The Origins of Climate Awareness in the Legal Academy
Forty years ago, the legal academia was getting its first glimmering about climate change.
Today, climate change is the central, though by no means the only, concern in environmental law. Awareness of the issue began slowly, however. Westlaw searches for “global warming” and “greenhouse effect” pick up only a handful of citations before 1985. The earliest mentions of these terms in the law review literature came in the late 1970s, and only one of the pre-1985 discussions took a comprehensive look at the problem.
I found only one relevant reference using the term “climate change” before 1985. In one sentence of a 1975 article, John Barton referred to “climate change” as a potentially severe long-term problem. But it’s not totally clear what he meant, because “climate change” was used at the time to refer to a range of issues including acid rain, damage to the ozone layer, local weather control efforts, and desertification.
The earliest clear references to climate change that turned up in my search came three years later. Both were in 1978 articles about nuclear energy. The most notable was by an administrative law professor at Harvard, one Stephen Breyer. Now-Justice Breyer argued that it was misleading to consider the environmental impact of nuclear power without also considering the impact of alternatives such as coal. In particular, he said, “reliance upon coal, on the other hand, could aggravate the ‘greenhouse effect,’ whereby excess carbon dioxide (which accompanies coal burning) traps heat inside the earth’s atmosphere, thus possibly melting the icecaps and raising the level of the oceans.” He apparently viewed this as a speculative concern, however, since he immediately added that coal “more realistically” could cause harm to coal miners and other health effects. The other article about nuclear power also observed in passing that “coal combustion may disrupt global weather patterns by increasing the amount of carbon dioxide in the atmosphere, creating a ‘greenhouse effect.’”
There were a few more mentions of climate change in 1983. In an article about loss of coastal land in Louisiana, Oliver Houck observed that sea level rise might pose a “grim” long-term threat to the coast but had had little effect to date. In another article, Herbert Taubenfeld recounted that:
“In 1980, when I spent the summer with the International Division of the EPA, I did an exercise in ‘forward drafting.’ I tried to draft an international treaty limiting the production by all methods of carbon dioxide (to control the global warming trends caused by increasing levels of carbon dioxide) and limiting the production of chlorofluorocarbons (in particular, limit the production of freon, which is the most important element used in refrigeration and air conditioning processes).”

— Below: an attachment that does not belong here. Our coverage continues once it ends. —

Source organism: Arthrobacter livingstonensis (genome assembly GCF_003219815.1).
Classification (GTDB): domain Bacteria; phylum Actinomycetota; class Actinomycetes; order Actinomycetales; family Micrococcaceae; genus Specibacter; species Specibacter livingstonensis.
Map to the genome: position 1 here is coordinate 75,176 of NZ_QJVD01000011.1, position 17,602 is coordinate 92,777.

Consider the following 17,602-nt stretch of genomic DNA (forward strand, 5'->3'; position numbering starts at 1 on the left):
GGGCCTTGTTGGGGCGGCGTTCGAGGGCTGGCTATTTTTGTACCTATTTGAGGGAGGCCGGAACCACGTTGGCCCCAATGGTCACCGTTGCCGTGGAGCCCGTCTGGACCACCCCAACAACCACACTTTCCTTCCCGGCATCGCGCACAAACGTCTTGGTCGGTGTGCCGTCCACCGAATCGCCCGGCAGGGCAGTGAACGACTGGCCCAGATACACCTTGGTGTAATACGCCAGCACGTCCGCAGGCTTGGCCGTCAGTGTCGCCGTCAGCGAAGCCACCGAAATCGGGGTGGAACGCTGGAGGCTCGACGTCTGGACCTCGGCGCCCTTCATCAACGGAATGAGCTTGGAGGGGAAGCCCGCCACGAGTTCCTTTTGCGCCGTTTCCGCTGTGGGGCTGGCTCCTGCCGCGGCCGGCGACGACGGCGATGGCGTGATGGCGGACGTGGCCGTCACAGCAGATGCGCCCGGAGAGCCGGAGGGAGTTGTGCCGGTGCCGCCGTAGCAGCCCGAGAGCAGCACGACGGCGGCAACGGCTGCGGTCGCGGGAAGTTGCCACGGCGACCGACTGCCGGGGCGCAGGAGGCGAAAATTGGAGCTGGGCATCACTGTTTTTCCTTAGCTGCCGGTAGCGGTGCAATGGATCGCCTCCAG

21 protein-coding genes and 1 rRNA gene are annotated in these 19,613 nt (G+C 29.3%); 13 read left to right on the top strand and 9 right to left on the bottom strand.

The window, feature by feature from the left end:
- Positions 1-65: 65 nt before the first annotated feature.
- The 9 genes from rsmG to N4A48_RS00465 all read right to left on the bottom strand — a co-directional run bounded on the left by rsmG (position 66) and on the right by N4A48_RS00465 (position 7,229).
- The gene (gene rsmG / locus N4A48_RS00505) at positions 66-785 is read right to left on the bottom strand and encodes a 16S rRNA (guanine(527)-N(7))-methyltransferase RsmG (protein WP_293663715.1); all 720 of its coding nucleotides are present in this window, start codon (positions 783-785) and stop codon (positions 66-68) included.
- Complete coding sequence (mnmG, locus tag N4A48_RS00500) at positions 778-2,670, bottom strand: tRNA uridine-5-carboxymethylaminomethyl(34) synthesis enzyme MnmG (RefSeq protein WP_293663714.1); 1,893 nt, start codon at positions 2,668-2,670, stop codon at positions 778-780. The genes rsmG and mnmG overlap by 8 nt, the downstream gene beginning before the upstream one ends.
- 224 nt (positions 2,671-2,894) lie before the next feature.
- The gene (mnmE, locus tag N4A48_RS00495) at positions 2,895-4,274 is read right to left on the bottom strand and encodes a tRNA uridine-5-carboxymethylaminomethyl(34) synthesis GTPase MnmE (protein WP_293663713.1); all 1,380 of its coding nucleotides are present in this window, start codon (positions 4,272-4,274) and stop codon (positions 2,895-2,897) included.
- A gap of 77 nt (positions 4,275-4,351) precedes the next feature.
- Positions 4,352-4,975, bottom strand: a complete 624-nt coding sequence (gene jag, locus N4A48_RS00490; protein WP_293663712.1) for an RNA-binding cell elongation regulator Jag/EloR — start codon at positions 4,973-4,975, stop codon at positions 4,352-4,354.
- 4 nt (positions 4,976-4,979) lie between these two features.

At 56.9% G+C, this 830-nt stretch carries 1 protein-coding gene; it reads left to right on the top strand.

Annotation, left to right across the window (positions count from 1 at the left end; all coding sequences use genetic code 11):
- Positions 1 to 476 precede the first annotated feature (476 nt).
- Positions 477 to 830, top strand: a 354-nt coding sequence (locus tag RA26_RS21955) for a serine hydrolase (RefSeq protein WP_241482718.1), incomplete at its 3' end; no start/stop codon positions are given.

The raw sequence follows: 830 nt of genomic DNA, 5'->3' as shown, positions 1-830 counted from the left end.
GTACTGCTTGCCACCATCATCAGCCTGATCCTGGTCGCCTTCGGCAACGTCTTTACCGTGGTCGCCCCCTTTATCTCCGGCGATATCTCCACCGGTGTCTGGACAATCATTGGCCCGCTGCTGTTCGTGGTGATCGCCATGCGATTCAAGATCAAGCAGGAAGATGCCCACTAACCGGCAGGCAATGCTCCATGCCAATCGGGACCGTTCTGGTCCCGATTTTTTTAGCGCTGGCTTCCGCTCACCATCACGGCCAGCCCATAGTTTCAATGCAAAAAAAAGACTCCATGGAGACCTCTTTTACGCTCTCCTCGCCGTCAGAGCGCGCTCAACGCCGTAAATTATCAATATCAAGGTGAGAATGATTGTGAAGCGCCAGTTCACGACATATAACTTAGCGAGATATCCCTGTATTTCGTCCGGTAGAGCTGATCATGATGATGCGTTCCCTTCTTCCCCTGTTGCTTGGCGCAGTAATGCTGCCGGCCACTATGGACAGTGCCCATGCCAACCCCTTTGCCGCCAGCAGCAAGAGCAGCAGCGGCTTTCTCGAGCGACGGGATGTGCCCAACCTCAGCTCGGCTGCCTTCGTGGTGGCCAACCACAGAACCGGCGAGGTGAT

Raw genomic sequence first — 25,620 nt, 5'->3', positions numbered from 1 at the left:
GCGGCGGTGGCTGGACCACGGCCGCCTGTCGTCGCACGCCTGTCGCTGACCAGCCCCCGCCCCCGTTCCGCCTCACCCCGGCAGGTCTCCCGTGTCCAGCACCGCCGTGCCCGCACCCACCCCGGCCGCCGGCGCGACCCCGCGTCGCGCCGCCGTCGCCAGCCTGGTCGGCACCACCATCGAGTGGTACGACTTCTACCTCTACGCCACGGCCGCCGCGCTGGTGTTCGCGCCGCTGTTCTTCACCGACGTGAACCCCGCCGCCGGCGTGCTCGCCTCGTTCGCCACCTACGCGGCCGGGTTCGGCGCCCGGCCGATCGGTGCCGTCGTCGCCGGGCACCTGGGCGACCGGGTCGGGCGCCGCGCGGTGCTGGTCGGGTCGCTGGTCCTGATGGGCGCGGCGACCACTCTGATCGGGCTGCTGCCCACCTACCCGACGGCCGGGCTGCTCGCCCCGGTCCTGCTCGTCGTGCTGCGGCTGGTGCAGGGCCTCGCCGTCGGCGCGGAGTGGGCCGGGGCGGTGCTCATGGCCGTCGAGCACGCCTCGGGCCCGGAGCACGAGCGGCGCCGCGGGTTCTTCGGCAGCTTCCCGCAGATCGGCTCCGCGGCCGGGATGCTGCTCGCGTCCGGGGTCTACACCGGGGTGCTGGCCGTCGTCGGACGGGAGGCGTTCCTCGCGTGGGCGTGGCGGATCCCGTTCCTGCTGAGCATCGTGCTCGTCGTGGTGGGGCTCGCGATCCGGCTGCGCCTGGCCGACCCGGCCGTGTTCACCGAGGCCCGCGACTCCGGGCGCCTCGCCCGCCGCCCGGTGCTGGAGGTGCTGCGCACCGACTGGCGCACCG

Taubenfeld then noted that these policies might make sense for some countries but not for others — for instance, the Soviet Union might benefit from warming.
A 1981 article by Edith Brown Weiss provided the most thorough (as well as thoughtful) treatment of the climate change issue. The article isn’t available on Westlaw, but a reference to the symposium in which it appeared led me to track it down. (Available on Hein Online, if you have access.) Based on a projection that global CO2 would double by 2050, she referred to climate models forecasting global temperature increases of 2°C to 3.5°C., an increase she said would have “a major impact on the world’s climates, ocean currents, and growing seasons.” Brown referred to a report of the Council on Environmental Quality calling this “one of the most important contemporary environmental problems,” threatening the stability of the global climate. Given the higher level of scientific uncertainty forty years ago, Brown called for consideration of a series of measures, including requiring environmental impact statements to include CO2 emissions, removal of CO2 from smokestacks, and limits on the use of coal. She also called for international consultations and for strategies to deal with deforestation. Given the uncertainties, however, she said that the issue “should not be pushed into high-level political debates that would cause countries to adopt premature positions based on inconclusive premises and embedded in national political rhetoric.”
I suspect that there were several reasons why legal academics failed to focus more on climate change in this early period. First, the problem was more remote forty years ago than it is today. There was also much more scientific uncertainty about the magnitude of warming and its impacts than there is today. Second, there weren’t any legal developments to talk about, with the first UN treaty 7-10 years in the future. Third, there was so much else going on in environmental law. For instance, Weiss wrote the year after the Superfund law was passed and barely a decade after the Clean Air Act went into effect.
Whatever the reason, legal scholarship seems in retrospect to have been a bit slow to focus on the issue of climate change. With a few exceptions, legal academia cannot claim much credit for foreseeing how large the issue would loom in the future (now).